2. LoadBalancer: it allows you to easily expose your service using your cloud provider's load balancing service (ie. ELB on AWS). If you have a lot of services, this can cost a lot of money. Still, if you want and can accept the cost, this might be the easiest way to go.
  3. Ingress: this is probably the best solution if you have HTTP only services. Some Ingress implementations support TCP and UDP also, but you can't easily use multiple IP addresses with them. As a result, it won't be possible to expose different Services using the same port number.

Limitations

  • Currently, external IPs and port numbers are assigned manually and statically, so you need to allocate them in advance.
  • You need to provision a dedicated server or cluster node to run your SmartNat. This instance has to have external network interfaces and IP addresses configured, but at the same time needs a dedicated network interface to connect to your cluster.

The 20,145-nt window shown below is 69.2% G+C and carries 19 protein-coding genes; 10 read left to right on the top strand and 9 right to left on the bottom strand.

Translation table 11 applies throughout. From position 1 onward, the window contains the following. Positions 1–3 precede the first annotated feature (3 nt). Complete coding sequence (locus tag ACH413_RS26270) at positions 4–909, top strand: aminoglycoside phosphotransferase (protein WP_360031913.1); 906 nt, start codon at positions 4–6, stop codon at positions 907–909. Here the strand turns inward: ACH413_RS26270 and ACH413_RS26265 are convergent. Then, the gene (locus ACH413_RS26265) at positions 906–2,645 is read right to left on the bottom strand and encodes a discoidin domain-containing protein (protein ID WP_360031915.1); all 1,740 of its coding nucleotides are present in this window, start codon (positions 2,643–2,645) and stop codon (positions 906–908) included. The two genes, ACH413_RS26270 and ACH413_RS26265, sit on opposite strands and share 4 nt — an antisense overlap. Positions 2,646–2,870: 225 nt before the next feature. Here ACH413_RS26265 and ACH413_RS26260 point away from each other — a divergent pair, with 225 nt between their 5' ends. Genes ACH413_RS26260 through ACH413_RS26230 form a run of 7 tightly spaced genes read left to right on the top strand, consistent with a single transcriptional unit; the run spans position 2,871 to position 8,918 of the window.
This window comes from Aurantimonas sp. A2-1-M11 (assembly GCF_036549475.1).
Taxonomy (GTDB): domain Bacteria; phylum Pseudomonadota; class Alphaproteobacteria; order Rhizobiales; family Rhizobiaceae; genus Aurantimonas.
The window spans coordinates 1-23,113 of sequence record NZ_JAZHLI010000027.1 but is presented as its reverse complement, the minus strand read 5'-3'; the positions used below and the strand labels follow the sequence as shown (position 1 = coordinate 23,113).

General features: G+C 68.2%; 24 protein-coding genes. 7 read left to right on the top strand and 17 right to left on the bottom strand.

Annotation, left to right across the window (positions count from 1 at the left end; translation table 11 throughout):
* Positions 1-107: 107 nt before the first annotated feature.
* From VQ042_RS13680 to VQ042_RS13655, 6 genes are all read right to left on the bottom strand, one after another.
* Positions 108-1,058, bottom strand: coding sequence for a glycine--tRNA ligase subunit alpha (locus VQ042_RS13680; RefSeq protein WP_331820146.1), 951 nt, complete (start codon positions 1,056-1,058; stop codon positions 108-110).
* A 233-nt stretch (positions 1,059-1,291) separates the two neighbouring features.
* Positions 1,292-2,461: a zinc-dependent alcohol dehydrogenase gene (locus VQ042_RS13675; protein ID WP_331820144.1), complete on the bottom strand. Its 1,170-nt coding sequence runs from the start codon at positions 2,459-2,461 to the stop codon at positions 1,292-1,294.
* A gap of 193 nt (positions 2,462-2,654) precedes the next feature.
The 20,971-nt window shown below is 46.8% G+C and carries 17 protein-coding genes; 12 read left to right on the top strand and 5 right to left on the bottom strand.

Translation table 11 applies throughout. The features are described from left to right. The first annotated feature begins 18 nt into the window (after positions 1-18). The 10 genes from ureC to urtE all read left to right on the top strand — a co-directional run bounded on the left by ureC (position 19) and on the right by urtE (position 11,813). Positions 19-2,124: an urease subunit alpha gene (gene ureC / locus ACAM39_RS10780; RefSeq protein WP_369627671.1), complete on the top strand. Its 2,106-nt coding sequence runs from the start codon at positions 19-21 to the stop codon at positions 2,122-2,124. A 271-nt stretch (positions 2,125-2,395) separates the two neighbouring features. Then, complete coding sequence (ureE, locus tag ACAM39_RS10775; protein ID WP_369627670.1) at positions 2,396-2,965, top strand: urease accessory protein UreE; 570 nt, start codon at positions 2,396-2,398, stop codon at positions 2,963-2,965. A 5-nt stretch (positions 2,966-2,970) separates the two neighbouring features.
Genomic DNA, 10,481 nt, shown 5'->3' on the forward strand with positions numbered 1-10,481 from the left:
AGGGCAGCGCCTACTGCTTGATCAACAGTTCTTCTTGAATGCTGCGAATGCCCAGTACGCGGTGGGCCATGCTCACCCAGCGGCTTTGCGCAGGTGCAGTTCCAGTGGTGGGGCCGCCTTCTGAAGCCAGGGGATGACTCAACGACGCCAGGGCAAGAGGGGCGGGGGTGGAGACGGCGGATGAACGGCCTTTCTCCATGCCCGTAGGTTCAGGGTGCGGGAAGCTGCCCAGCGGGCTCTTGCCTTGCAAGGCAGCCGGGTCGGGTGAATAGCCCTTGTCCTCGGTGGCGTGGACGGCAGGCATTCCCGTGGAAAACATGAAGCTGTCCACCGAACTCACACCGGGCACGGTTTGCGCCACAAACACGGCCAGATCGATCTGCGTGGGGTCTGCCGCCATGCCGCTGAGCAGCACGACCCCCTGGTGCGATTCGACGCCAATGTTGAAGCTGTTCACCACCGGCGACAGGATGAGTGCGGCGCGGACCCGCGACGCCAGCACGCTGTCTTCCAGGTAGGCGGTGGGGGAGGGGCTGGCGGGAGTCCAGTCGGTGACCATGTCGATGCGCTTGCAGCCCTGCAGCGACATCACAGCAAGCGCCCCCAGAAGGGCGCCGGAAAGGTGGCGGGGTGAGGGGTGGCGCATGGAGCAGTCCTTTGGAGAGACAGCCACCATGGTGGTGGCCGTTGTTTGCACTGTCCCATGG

• The performance, throughput and the number of services you can expose using a single SmartNat instance depends heavily on the networking and computing power of that instance. The operator of the instance is responsible for monitoring them.

User's guide

If SmartNat is already deployed in your cluster and you just want to configure it for your service, read this.

SmartNat installation - getting started for administrators

Please check here for information about how to deploy SmartNat.

Getting started - developers

If you want to to setup a dev environment and start coding on SmartNat, please have a look here.

FAQ

Q: Why the lowest version is 2.0.1?
A: Internally, we already had a previous implementation that was called "v1". To avoid confusion within the company, we had to start numbering this open source release with "v2".

Q: Is IPv6 supported?
A: No, currently only IPv4 is supported.